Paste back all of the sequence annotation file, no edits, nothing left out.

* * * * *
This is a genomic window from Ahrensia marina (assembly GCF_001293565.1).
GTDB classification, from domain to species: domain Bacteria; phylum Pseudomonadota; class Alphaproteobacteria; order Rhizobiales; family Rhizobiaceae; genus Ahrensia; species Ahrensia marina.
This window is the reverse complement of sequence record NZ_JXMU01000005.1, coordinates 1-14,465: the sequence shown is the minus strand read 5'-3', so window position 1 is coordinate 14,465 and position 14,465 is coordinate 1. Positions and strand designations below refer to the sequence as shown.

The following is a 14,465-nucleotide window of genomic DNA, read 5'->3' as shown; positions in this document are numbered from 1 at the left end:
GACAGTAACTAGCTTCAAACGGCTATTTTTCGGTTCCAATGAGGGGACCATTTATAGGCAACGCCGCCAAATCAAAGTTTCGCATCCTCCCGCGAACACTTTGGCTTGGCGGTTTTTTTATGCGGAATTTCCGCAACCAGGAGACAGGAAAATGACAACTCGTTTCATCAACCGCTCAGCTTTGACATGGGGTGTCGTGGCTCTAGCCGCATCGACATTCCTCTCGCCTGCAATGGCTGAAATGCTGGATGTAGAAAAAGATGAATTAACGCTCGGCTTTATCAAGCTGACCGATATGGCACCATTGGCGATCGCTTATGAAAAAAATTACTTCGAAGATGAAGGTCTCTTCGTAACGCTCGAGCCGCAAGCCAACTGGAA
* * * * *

This is a genomic window from Ahrensia marina (assembly GCF_001293565.1).
GTDB classification, from domain to species: domain Bacteria; phylum Pseudomonadota; class Alphaproteobacteria; order Rhizobiales; family Rhizobiaceae; genus Ahrensia; species Ahrensia marina.
This window is the reverse complement of sequence record NZ_JXMU01000005.1, coordinates 1-14,465: the sequence shown is the minus strand read 5'-3', so window position 1 is coordinate 14,465 and position 14,465 is coordinate 1. Positions and strand designations below refer to the sequence as shown.

The following is a 14,465-nucleotide window of genomic DNA, read 5'->3' as shown; positions in this document are numbered from 1 at the left end:
GACAGTAACTAGCTTCAAACGGCTATTTTTCGGTTCCAATGAGGGGACCATTTATAGGCAACGCCGCCAAATCAAAGTTTCGCATCCTCCCGCGAACACTTTGGCTTGGCGGTTTTTTTATGCGGAATTTCCGCAACCAGGAGACAGGAAAATGACAACTCGTTTCATCAACCGCTCAGCTTTGACATGGGGTGTCGTGGCTCTAGCCGCATCGACATTCCTCTCGCCTGCAATGGCTGAAATGCTGGATGTAGAAAAAGATGAATTAACGCTCGGCTTTATCAAGCTGACCGATATGGCACCATTGGCGATCGCTTATGAAAAAAATTACTTCGAAGATGAAGGTCTCTTCGTAACGCTCGAGCCGCAAGCCAACTGGAA